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“You only find out who is swimming naked when the tide goes out.” Warren Buffett’s warning to Berkshire Hathaway shareholders in 2008 of the imminent woes facing financial institutions could be just as well applied to the tremendous impact COVID-19 has had on today’s businesses.

Long before the coronavirus, digitisation had prompted several innovations related to technology, innovation and mobility. However, the global economic disruption of the last few years has accelerated these trends at a rate few could have imagined, with increases in remote working, hybrid work environments and cloud adoption, to name a few. Unfortunately, most businesses were unprepared for a sudden shift in the way we work and were left badly exposed to an unprecedented wave of cyber business security threats.

Unchartered territory means new business security threats

The COVID-19 pandemic has dramatically increased our dependence on digital tools and solutions. Companies have been forced to adjust, adapt, experience and overcome unforeseen obstacles to maintain their operations, all against the backdrop of a historic economic crisis.

To make matters worse, the World Economic Forum’s COVID-19 Risks Outlook identifies cyber-attacks and data fraud as the largest technological risks arising from the effects of COVID-19.

As many companies now manage hybrid workforces, with both remote and on-site workers, they risk leaving themselves exposed to severe business security threats if they don’t take proactive steps to reduce their risk.

These risks include:

1. Connection points

With employees working from anywhere, the number of potential points open to a cyber-attack has grown exponentially. Company data is now being accessed via networks over which organisations may have little control.

2. Collaboration

Teams still need to print, scan and share documents with one another on a daily basis, regardless of their location. Without a secure document management system, organisations are putting their data at risk. While cloud environments continue to be a popular and effective solution for hybrid workforces, business leaders must continually maintain the security of their cloud software so that all employees can work together efficiently and safely.

3. Third-party threats

Remote working is now normal. Many employees have even come to expect it in some capacity, and businesses are adapting to enable this in the long term. But whether it’s a shared apartment or a shared office, greater mobility also increases the risk of third-parties gaining access to confidential documents and information.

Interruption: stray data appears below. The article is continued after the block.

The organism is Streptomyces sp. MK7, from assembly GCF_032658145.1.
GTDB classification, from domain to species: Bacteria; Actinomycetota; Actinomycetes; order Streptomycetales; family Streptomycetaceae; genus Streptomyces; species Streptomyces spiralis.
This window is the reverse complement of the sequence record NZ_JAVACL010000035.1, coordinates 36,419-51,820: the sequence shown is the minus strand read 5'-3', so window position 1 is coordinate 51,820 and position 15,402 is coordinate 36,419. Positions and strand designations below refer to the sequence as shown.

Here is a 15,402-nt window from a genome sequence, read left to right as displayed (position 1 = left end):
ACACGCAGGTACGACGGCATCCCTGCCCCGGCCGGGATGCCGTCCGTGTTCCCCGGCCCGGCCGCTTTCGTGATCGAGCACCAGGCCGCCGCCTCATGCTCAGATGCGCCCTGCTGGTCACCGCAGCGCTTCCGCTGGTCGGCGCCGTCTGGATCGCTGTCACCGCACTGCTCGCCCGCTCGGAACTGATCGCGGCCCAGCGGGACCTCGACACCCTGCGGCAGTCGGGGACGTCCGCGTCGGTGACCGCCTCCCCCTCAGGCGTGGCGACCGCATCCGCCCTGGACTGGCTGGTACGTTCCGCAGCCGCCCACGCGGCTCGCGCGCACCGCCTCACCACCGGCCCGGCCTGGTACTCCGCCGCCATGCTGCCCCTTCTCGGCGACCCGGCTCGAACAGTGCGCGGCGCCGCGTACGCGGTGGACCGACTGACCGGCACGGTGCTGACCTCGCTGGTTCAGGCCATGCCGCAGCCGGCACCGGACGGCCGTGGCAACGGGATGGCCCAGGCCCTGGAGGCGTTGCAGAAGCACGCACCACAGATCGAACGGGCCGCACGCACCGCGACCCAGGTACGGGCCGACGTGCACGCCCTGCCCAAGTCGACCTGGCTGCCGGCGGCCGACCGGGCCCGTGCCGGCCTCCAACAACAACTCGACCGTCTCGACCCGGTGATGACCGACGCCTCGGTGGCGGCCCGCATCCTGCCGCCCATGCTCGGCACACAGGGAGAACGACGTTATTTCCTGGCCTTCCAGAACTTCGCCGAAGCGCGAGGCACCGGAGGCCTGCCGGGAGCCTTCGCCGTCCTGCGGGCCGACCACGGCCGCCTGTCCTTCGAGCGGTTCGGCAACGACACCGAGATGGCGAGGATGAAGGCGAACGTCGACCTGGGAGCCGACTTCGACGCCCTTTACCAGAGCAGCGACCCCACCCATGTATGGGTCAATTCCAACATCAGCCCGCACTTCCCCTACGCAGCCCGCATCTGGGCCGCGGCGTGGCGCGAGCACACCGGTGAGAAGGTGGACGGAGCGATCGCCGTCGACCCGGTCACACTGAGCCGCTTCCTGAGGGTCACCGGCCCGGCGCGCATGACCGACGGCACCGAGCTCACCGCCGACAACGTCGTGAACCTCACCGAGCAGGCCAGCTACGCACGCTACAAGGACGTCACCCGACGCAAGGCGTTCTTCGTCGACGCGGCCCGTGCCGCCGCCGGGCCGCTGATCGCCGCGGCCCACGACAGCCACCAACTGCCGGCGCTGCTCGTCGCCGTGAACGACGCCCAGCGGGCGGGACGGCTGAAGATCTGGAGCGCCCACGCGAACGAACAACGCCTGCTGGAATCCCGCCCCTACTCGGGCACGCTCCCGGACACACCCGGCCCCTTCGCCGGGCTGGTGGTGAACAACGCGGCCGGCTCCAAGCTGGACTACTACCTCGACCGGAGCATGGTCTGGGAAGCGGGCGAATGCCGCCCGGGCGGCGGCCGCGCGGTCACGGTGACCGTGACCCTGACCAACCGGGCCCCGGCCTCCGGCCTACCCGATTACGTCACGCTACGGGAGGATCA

4. Control

Employees access information and print and share documents using many different devices and manufacturers. Maintaining control is increasingly difficult, especially where brand and device inconsistencies exist, yet it’s critical to reducing the cyber risks associated with a growing number of devices in the workforce. Businesses that opt for a standardised fleet of printers and multifunction devices (MFDs) across their company will achieve greater control over the security of their data and documents.

Prior to the COVID-19 pandemic, many IT managers and Chief Information Security Officers (CISOs) assumed that the systems they had in place to protect their networks would extend to other peripheral devices, according to IDC’s 2019-20 Vendor Assessment report. However, this wasn’t the case, with the IDC warning that security around network perimeters was “crumbling” and “every device connected to the network is now an endpoint security risk, printers and MFPs included”.

Businesses that don’t heed this warning will be left highly exposed to cyber-attacks. Companies must shift away from solely relying on IT departments for managing cybersecurity and towards developing core security competencies across their entire business. This entails the creation of a robust security framework underpinned by a proactive approach to minimising risks, such as in the case of adaptive security architecture.

The future and cyber resilience

Data breaches are always bad news for businesses. Print and document infrastructure breaches are no different from any other security lapse, resulting in downtime costs, fines associated with corporate governance and regulatory non-compliance, and reputational damage.

It’s fair to say that how we work and do business has changed permanently. Companies must become more mobile and adaptable without compromising security.

Security in the post-COVID digital age requires a united effort. Workers must be equipped with the necessary tools and knowledge to work more flexibly and efficiently without putting business data at risk. This is the only way to build a culture of cyber resilience.

The interplay of print and document security is increasingly complex in the era of remote work. But Kyocera customers can count on our industry-leading expertise and proven ability to protect their business. Download our guide to learn more about our specialised document security solutions.